When it is hot and humid it makes it difficult for sweat to evaporate causing us to sweat even more when the humidity is high. About 50 percent of body heat is lost through the head. I tell our players to remove their helmet whenever possible and avoid bandanna's. We suggest exposing any skin that is covered whenever possible. Pull the socks down; take their pads and t-shirt off at half time, etc. None of these suggestions will have any impact if the athlete doesn't drink plenty of fluids. Remember, thirst is not a good indicator of how much water you actually need. Typically people only replace 2/3 of their sweat loss.

The American College of Sports Medicine recommends that athletes should weigh themselves before and after exercising. Water weight lost must be replaced for the athlete to return to a fully hydrated state. A pint of water weighs approximately one pound.

The aging process erodes our perception of thirst needs. Older people should make a conscious effort to drink more to prevent dehydration.

The Gatorade Sports Science Institute has conducted a significant amount of research in the area of dehydration. They are an excellent resource for a wide range of information www.gssiweb.com.

Cramping is another byproduct of dehydration. Insufficient conditioning and fatigue can cause muscle cramps. Profuse and prolonged sweating during ongoing activity can cause heat cramps. Dr. Bob Murray, of the Gatorade Sports Science Institute, has studied cramping in depth.

Their research has determined that most people lose far more sodium than any of the other electrolytes. Drinking plain water may not be adequate to prevent cramping in some people. Athletes that sweat profusely and/or follow a low salt diet, are most prone to cramping.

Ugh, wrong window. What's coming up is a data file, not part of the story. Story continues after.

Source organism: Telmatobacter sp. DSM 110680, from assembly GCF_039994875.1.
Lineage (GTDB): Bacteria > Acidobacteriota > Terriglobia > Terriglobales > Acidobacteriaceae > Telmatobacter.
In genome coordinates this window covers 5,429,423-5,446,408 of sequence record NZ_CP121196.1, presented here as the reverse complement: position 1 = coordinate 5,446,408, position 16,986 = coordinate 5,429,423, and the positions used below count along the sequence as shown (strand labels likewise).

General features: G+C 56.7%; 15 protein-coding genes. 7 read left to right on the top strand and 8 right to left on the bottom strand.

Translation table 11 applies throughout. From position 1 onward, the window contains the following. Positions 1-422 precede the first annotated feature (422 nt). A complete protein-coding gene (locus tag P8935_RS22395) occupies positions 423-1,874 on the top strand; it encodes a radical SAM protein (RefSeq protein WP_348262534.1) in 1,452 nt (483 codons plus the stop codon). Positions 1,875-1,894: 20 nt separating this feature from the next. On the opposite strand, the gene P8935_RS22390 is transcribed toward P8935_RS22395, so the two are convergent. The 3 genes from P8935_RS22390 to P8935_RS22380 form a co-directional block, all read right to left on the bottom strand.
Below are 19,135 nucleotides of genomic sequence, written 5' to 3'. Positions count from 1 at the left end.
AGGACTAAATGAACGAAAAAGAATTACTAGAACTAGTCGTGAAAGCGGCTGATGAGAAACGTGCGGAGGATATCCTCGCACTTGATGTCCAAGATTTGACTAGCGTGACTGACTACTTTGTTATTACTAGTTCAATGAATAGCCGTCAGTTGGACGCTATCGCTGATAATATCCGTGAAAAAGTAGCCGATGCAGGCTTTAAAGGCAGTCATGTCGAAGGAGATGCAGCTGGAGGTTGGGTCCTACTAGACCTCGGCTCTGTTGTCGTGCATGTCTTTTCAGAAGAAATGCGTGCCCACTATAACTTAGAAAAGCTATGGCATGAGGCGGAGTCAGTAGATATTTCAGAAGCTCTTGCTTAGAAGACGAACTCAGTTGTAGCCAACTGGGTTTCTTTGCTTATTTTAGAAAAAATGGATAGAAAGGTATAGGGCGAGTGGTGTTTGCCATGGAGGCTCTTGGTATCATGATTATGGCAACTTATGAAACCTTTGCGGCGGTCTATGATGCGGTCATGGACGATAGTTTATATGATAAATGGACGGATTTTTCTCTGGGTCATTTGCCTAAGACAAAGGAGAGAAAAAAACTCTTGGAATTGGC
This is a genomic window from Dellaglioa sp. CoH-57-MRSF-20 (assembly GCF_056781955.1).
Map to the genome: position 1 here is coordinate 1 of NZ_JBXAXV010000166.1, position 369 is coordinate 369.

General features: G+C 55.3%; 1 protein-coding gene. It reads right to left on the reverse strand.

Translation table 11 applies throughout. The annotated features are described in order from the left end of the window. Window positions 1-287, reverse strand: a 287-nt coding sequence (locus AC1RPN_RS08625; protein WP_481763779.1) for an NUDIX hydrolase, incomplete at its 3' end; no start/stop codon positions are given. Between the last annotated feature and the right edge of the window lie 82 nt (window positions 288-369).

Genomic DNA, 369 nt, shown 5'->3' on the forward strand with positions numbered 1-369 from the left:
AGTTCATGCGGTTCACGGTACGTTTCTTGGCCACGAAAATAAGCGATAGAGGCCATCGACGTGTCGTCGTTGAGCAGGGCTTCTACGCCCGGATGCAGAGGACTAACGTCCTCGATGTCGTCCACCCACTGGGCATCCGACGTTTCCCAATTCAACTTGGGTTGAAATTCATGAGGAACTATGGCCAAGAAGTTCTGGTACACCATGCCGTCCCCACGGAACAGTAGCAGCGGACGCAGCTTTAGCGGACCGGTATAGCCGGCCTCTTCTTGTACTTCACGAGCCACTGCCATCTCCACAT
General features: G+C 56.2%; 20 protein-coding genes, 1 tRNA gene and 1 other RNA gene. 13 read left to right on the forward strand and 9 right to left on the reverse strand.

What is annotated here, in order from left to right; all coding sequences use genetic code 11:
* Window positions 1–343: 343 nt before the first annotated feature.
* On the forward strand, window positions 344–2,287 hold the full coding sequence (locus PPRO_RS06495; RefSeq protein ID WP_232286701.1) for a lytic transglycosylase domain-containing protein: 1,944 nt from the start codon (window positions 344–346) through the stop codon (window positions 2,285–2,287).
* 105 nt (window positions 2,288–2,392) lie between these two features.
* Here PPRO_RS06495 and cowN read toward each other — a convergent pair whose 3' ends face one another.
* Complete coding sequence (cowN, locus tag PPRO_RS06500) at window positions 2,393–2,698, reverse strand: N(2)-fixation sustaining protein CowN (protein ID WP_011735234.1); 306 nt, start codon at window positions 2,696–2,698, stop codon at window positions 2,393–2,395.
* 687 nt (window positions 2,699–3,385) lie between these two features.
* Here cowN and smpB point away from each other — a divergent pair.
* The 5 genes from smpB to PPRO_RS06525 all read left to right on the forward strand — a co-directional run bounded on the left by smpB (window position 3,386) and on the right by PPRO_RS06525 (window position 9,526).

Athletes who are not acclimatized to the heat generally lose more sodium. This may be a factor why many athletes cramp early in their competitive season. The literature varies on the length of time it takes an athlete to acclimatize. Astrand and Rodahl state, "Within 4 to 7 days exposure to a hot environment most of the changes have taken place, and at the end of 12 to 14 days, the acclimatization is complete."

I called Dr. Murray after reviewing a great deal of literature on the relationship between salt and cramping. I asked Dr. Murray how salt could be the culprit if most of us already consume too much salt in our diet? I also asked why more athletes don't cramp?

He stated it appears to be related to the individual differences in sodium balance in the body. Those who cramp the most sweat more and lose greater amounts of salt in the sweat. It appears that extra salt is necessary when athletes are training in hot conditions for extended periods.

Dr. Michael Bergeron, from the Medical College of Georgia, states, "A loss of just a few grams of sodium can disturb the concentration of sodium around specific nerve endings and muscle fibers and lead to muscle cramps."

During hot weather the Gatorade Sports Science Institute recommends for those athletes especially prone to heat cramps to add additional salt, e.g., ½ teaspoon/32 oz. to their sports drink. Salting their food and eating salty snacks (pretzels) is another method advocated for fending off cramps.

Many athletes are looking for a supplement to give them an edge. My advice is to concentrate on drinking plenty of water. It can have the biggest impact on maximum performance and their well-being.

References:

Astrand, Per-Olof, M.D., Rodahl,Kaare, M.D., Textbook of Work Physiology, McGraw-Hill Book Company, New York, 1970.

Mann, Pat, PhD., Good Hydration, Nautilus Fitness Magazine, Fall, 1995, p. 26-29.

Bergeron, Michael, Ph.D., Sodium: The Forgotten Nutrient, Gatorade Sports Science Institute, Volume 13, Number 3.